Subsea Hardware and Technology
Change. Look around. It is happening faster than most of us have seen in our entire careers. The market is driving change with a desperate insistence. The old ways of doing business are no longer sustainable. Change is therefore inevitable. New technologies as well as new business models are evolving. We have learned in our leadership training that we can follow change, we can get out of the way of change, or we can lead change. The astute business leader will always chose the latter, while recognizing and avoiding the temptations of falling into the behaviors of the former. So what does it mean to lead change?
The market is seeking two seemingly conflicting goals:
- Costs for capital equipment, installation, and operations of subsea developments will be reduced predominantly through global standardization of products and processes.
- Technical innovations that boost efficiencies, increase capacities, enhance safety, and reduce costs are expected and will be rewarded significantly.
The market will determine how these two mandates balance out. Future industry leaders will be determined by the companies and organizations that best achieve both of these goals simultaneously. Finding and developing synergies between these goals will be recognized. The challenges before us are clear, but they will require significant changes to our existing business models and our inertia as an industry.
Our featured papers illustrate some ideas and methods to promote change in the ways we have conducted business, thus achieving positive results. The first paper illustrates an operator’s experience using standard equipment for the expansion of an existing subsea field in Brazil. Our industry tends to focus on locally developed solutions, but this was a case of finding the right answer in the global tool box. The authors explain the organizational resistance to this change, with the end results providing a very positive outcome. The second paper proposes a scientific method of efficiently establishing qualification requirements to increase safety and reliability of offshore operations—integrity assurance. This is a good example of recognizing a standardized way of focusing on the important issues facing technology qualifications. Our third paper is a contribution from academia describing concerns about fatigue strength evaluations of subsea wellheads, suggesting an analytical treatment that will actually reduce the calculated fatigue-damage rates from thermal effects of operations, thus reducing risks (costs) of the system.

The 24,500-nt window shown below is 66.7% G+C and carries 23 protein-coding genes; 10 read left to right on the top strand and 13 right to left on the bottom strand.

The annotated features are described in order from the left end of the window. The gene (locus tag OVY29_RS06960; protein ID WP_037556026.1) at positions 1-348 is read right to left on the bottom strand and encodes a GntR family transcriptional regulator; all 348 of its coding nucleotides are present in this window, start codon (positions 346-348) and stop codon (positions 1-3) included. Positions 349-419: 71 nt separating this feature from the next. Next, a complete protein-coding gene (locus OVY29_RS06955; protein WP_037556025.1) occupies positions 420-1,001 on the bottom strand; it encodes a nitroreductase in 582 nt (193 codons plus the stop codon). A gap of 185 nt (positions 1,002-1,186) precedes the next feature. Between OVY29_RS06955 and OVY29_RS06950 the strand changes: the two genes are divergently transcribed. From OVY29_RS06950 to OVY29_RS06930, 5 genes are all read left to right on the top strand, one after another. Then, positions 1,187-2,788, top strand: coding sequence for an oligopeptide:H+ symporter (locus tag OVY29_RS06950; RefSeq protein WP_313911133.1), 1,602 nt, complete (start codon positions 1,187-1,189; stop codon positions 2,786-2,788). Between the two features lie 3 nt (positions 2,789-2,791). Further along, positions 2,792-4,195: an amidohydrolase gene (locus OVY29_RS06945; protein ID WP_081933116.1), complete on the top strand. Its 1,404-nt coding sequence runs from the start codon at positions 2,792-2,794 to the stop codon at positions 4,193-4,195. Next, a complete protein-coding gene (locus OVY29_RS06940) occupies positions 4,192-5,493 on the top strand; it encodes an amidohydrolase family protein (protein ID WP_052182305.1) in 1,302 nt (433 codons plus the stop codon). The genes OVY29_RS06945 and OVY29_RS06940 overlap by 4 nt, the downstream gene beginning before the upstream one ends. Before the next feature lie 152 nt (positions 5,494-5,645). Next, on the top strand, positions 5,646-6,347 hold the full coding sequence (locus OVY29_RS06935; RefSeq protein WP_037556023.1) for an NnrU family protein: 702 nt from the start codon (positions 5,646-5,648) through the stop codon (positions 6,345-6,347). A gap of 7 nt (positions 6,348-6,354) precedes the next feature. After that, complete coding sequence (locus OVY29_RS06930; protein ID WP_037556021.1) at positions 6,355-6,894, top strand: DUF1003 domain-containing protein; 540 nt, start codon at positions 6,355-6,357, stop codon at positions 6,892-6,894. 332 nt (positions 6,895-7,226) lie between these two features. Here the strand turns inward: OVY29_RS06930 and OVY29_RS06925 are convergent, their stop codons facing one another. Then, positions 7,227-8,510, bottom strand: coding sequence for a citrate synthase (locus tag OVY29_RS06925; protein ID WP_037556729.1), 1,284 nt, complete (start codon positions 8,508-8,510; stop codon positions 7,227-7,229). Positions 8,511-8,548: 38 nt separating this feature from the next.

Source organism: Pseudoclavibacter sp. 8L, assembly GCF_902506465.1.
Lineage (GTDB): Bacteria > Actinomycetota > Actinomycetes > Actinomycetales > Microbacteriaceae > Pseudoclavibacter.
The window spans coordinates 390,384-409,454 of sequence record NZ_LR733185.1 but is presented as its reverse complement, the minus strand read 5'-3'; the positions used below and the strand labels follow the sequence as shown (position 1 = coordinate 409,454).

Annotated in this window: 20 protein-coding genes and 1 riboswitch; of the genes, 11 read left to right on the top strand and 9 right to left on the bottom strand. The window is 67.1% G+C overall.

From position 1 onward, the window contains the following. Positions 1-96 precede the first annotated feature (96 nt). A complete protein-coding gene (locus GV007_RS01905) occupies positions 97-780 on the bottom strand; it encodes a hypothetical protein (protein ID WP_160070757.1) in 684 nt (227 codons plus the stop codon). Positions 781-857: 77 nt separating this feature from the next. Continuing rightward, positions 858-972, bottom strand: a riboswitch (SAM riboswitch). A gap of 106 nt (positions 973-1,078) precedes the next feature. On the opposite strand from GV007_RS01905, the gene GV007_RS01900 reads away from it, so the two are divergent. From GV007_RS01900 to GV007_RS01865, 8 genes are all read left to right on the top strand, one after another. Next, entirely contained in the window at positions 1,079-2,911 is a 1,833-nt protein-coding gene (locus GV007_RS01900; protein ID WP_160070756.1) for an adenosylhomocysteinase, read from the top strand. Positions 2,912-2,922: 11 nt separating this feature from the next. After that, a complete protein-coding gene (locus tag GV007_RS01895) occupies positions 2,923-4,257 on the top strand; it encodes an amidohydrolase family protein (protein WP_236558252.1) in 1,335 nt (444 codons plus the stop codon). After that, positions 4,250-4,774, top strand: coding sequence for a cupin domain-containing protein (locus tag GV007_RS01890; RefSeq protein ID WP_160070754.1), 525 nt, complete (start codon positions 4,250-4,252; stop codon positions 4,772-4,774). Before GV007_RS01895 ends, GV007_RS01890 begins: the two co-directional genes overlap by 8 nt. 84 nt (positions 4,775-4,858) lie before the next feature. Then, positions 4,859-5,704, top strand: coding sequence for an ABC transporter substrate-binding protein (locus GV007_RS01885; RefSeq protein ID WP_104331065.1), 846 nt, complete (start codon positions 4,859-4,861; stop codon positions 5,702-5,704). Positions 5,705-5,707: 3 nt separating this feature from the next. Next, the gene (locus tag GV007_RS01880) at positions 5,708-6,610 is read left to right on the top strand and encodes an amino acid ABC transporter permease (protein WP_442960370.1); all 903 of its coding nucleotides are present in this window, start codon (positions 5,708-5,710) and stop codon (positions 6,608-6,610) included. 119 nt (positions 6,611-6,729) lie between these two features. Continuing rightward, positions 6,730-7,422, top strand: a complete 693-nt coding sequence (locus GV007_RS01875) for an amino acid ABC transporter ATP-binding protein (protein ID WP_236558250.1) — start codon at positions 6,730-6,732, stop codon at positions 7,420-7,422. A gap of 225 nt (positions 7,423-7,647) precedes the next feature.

I also invite readers to consider reading the suggested additional papers describing some enabling technologies involving large-load-deployment systems, subsea in-line oil/water pipe separators, and operational experiences in subsea gas compression in the North Sea. All of these papers promote new approaches to executing offshore developments that involve change but promise to deliver positive outcomes in the appropriate applications.
This Month's Technical Papers
Recommended Additional Reading
OTC 26138 Simplified Hydraulic Design Methodology for a Subsea Inline Oil/Water Pipe Separator by M. Stanko, Norwegian University of Science and Technology, et al.
OTC 26904 A New Subsea Large-Load-Deployment System by T. Krasin, Canyon Offshore, et al.
OTC 27159 Gullfaks Subsea Compression—Subsea Commissioning, Startup, and Operational Experiences by Bjørn Birkeland, Statoil, et al.
Subsea Hardware and Technology
Tom Kelly, SPE, Technical Manager, FMC Technologies
01 August 2016
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